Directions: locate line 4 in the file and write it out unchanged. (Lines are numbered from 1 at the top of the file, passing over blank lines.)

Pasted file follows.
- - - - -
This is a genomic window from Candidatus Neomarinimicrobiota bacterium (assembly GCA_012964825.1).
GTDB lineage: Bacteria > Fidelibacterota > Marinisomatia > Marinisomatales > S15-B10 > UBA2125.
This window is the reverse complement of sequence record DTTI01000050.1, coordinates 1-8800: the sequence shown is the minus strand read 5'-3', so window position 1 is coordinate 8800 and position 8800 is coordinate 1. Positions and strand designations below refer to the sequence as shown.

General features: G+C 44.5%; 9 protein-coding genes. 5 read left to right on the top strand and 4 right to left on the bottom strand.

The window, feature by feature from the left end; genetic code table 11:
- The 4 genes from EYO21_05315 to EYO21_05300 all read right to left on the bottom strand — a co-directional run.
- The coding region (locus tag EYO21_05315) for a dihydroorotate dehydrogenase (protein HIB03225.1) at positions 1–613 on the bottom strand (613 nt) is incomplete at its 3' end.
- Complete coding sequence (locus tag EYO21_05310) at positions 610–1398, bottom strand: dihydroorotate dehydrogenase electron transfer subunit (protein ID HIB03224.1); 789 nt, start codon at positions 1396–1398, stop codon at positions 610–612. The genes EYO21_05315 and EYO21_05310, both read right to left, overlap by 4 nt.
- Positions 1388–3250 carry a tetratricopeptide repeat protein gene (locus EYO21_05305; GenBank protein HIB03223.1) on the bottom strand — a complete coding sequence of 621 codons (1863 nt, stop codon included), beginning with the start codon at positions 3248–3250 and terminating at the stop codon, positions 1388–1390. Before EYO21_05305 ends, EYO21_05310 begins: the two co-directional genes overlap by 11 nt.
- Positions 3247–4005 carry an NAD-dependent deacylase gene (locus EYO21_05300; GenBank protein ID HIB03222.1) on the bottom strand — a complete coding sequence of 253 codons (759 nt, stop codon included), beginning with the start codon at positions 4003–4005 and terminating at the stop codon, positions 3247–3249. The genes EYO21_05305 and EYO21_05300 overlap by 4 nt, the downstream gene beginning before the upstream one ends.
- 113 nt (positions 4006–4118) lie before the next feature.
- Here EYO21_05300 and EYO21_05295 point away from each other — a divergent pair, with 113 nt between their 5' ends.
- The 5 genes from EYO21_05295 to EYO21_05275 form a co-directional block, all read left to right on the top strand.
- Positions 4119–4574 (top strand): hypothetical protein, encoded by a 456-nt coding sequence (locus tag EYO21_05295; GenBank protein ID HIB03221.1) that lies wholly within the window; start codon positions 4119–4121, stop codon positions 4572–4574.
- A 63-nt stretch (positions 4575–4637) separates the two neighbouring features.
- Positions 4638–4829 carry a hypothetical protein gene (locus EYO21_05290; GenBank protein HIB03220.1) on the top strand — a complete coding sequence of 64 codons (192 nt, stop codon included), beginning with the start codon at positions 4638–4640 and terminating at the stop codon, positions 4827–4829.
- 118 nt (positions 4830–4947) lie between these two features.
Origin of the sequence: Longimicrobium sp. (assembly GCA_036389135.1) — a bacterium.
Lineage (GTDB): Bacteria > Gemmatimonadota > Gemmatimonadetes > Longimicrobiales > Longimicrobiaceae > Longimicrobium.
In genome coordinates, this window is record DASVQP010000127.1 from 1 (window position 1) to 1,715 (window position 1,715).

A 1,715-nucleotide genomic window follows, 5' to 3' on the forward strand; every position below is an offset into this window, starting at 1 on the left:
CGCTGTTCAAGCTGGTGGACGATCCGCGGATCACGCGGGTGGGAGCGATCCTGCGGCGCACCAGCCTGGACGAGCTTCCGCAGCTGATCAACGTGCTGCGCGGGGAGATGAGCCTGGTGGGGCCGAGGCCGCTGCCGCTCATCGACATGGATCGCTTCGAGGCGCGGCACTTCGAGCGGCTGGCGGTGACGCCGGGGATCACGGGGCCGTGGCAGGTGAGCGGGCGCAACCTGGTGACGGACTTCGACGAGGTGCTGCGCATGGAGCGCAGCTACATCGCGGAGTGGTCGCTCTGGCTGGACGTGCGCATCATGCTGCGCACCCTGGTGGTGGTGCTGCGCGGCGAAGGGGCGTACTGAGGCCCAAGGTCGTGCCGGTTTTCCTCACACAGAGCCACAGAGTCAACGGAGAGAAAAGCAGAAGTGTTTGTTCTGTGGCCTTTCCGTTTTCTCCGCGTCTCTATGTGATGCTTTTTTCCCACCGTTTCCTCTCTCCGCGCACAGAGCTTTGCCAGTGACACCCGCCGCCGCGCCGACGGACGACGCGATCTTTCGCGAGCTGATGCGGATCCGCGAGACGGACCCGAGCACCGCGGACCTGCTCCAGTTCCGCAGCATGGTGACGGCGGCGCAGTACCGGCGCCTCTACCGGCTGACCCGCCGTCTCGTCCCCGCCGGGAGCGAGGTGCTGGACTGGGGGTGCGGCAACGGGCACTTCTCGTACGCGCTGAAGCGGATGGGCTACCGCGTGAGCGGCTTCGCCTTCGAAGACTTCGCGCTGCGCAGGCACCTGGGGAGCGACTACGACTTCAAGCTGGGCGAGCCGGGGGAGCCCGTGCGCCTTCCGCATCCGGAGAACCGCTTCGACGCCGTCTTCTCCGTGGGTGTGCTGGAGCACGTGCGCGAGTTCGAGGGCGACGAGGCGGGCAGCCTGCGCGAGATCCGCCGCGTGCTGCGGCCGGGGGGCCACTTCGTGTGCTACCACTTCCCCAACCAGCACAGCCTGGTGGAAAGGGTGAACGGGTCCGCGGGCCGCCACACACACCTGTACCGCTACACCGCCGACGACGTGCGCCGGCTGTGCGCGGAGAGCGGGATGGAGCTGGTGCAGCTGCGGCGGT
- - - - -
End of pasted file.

General features: G+C 44.5%; 9 protein-coding genes. 5 read left to right on the top strand and 4 right to left on the bottom strand.